Have you used GABA to help with the anxiety you experience when going to the dentist or with one of your children who are fearful during a dental visit? I recently shared a comment on Facebook about how delighted I was with some of the feedback from Integrative Medicine for Mental Health attendees for my recent GABA presentation. I had a mom, Katie, respond and share how happy she was that GABA helped her 8 year old son on a trip to the dentist. She shared this:
My 8 year old has some anxiety, OCD-like tendencies, and sensory processing issues. Going to the dentist is extremely difficult. They recommended full sedation, which I refused. Instead, I brought his GABA, Rescue Remedy, and essential oils. He got 2 cavities filled like a champ!
I had forgotten the GABA at first and he was struggling. I stopped the dentist, gave my son a GABA lozenge to dissolve in his mouth, and within 30 seconds he was calm. The dentist was SO impressed. It really does work! I’m so grateful I learned about it from you!
GABA really does work this quickly – 30 seconds is not unusual – and this effectively and I was thrilled for this mom and her son.
A few other moms asked about which GABA product Katie used for her son, which one I recommend, and can GABA be used with children.
I like GABA Calm for kids and adults for the physical type of tension anxiety. When using with a child we want to start low and slowly increase. I’ll have the mom start them on one quarter (or sometimes less) of the GABA Calm product (which contains 125mg of GABA) and increase based on the trial and how their symptoms improve.
Katie used a 25mg GABA product by Kal, pictured here. I really like that it’s a nice low amount and that it uses what they call ActivMelt™ technology, so it melts in the mouth. Using GABA this way or sublingually or opening a capsule of a GABA-only product and holding it in the mouth is the most effective way to use GABA.
Depending on sensitivity issues you may need to test it out and consider some of the other ingredients if you notice tummy upset or something else.
Rescue Remedy and an essential oil blend
Katie also shared this about the Rescue Remedy and essential oil blend she used when they arrived (before giving him GABA):
The Rescue Remedy was very helpful. We use it on the whole family. For oils, I used a blend called Tranquility from Butterfly Express.
I had him inhale the oil plus applied it behind his ears and on the carotid artery on his neck. The dental assistant commented on how good that oil works because she felt really relaxed and calm.
I find GABA to be more effective so start there but many moms like Katie, find Rescue Remedy, a Bach Flower remedy, to help. I remember using Rescue myself, many years ago before I had discovered GABA.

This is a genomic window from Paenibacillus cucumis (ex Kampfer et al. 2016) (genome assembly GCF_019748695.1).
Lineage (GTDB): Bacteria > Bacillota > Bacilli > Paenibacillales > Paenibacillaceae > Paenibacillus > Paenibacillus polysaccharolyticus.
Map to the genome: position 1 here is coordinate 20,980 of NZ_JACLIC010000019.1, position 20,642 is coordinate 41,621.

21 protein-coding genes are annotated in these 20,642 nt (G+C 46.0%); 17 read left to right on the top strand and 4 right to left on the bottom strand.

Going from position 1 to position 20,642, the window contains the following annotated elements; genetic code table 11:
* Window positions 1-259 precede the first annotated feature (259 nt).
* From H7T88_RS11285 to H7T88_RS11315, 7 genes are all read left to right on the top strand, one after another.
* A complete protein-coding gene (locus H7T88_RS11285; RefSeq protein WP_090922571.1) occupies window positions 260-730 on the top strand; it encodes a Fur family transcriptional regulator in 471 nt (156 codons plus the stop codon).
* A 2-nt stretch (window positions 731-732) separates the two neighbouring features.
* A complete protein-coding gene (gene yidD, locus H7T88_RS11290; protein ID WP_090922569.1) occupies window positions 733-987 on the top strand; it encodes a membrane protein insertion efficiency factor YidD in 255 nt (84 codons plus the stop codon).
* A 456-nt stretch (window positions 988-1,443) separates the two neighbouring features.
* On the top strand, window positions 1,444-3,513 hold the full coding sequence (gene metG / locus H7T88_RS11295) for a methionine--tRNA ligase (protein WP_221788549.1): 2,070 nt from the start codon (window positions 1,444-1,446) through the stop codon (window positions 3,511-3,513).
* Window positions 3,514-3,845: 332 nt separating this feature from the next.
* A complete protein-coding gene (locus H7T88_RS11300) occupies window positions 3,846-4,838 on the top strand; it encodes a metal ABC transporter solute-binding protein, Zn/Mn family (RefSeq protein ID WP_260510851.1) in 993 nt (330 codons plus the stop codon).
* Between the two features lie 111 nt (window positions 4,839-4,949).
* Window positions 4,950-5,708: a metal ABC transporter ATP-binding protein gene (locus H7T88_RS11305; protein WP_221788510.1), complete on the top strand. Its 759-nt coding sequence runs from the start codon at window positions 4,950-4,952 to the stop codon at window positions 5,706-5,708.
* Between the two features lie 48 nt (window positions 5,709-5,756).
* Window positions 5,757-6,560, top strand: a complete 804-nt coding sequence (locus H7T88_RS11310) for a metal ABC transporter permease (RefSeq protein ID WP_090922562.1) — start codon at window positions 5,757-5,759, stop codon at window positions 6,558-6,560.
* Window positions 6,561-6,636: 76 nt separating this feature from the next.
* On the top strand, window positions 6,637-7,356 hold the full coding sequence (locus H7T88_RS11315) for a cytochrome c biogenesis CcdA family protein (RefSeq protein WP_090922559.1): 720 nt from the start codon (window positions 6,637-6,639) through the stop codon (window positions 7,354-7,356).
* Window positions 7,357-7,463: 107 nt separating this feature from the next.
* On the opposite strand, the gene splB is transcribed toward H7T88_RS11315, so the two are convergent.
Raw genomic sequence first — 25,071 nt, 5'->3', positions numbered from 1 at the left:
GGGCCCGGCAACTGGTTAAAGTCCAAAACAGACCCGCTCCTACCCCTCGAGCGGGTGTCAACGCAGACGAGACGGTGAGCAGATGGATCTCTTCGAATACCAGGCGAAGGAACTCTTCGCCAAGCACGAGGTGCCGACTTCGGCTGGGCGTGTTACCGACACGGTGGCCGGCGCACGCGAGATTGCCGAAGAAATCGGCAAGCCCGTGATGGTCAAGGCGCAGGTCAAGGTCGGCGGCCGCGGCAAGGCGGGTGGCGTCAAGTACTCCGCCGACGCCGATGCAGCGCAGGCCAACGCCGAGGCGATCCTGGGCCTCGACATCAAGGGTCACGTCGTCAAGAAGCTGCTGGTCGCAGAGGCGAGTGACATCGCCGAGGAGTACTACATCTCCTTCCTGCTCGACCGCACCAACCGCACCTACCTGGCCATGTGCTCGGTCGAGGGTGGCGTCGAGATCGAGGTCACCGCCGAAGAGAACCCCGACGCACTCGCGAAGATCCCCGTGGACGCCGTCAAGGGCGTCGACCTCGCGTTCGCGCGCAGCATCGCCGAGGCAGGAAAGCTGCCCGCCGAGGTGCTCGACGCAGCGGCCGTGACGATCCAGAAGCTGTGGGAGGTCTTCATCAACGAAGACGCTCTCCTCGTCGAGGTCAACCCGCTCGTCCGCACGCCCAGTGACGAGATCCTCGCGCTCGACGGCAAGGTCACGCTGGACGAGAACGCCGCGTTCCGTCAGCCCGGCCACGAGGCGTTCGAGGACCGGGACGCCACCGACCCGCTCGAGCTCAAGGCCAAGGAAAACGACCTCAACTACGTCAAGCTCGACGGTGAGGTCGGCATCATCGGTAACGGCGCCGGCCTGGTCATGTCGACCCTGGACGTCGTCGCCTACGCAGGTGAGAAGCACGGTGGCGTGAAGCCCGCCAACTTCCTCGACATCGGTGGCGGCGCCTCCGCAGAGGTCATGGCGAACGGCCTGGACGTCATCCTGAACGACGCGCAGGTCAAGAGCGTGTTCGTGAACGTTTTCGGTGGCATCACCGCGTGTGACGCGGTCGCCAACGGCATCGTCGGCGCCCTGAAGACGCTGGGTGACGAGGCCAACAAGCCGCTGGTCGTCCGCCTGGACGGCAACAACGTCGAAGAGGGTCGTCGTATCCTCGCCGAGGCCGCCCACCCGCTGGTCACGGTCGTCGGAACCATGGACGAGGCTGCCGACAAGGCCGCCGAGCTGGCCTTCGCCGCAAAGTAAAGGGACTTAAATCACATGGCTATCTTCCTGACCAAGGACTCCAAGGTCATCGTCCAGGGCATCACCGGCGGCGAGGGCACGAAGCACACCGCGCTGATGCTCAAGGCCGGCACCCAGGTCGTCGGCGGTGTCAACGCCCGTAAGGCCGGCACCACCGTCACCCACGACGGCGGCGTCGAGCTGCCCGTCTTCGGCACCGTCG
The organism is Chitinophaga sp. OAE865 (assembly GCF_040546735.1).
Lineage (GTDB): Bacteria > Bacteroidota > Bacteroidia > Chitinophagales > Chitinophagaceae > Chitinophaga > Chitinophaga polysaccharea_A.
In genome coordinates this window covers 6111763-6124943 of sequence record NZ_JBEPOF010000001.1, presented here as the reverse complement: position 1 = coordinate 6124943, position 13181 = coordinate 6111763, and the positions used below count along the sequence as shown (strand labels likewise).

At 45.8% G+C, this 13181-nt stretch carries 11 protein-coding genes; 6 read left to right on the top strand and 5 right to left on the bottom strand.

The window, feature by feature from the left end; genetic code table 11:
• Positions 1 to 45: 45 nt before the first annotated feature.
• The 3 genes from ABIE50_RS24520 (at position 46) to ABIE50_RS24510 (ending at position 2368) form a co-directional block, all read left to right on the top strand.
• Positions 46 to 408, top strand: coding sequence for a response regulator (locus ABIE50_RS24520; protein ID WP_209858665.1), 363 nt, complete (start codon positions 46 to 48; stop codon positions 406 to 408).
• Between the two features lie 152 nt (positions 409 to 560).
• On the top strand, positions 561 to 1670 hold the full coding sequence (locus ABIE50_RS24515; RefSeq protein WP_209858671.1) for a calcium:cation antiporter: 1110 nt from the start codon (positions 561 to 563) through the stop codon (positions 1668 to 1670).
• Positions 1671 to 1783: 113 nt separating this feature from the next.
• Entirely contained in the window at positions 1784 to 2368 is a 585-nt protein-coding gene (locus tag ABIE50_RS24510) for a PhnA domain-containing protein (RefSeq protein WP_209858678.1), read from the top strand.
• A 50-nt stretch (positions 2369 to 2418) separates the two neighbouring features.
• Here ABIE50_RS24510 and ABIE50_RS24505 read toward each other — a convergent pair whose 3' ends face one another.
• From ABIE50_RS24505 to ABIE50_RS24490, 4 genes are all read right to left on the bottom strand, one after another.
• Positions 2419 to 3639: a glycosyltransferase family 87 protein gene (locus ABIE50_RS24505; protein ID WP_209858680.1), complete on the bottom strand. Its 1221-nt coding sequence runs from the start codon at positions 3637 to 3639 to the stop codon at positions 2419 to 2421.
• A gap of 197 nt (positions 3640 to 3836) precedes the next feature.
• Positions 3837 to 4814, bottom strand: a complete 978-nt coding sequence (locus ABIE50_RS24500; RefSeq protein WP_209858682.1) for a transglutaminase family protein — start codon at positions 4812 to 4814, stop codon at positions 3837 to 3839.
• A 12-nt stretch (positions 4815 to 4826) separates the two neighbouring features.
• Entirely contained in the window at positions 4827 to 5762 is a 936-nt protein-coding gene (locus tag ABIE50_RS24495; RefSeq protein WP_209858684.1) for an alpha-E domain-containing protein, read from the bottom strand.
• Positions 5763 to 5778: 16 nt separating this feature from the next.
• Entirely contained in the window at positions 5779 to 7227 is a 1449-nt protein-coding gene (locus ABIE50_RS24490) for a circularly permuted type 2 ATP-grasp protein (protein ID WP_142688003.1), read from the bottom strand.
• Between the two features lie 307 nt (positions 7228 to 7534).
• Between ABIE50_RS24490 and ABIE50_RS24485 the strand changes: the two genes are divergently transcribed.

The Tranquility blend contains: Blue Tansy, Geranium, Chamomile German, Lavender Officinalis, Palmarosa, Patchouli, Orange Sweet, Tangerine, and Ylang Complete. I’m not familiar with this company but the essential oils in this blend are wonderful.
Both of these – the oils and Rescue remedy – helped initially but it seems it was the GABA that gave him the most effective calming relief.
Thank you Katie for sharing on Facebook and giving me permission to share your son’s GABA dentist story here. Well done for getting your dentist on board with both the essential oils and GABA.
Anxiety nutritional solutions resources for dentists
Going to the dentist can be stressful at the best of times and downright terrifying in some instances and I want kids and adults alike to know they have options like this.
Now, let’s get my book, The Antianxiety Food Solution, into the hands of all dentists so they can help their anxious and fearful patients with GABA and other nutritional approaches!
And let’s also talk to the dentist about diffusing calming essential oils in the treatment and/or waiting rooms or at least encouraging their patients to bring their own blends.
Keep in mind that serotonin support with tryptophan or 5-HTP should also be considered if there is a phobia and fear that is so intense, the child won’t even go to the dentist. Katie mentions her son has OCD-like tendencies too and serotonin support helps with these symptoms as does a gluten-free diet in many children (as illustrated by this case study).
Have any of the above helped your dental anxiety? Or helped with anxiety your children have experienced going to the dentist?
If you are a dentist have you found any of the above helps your patients?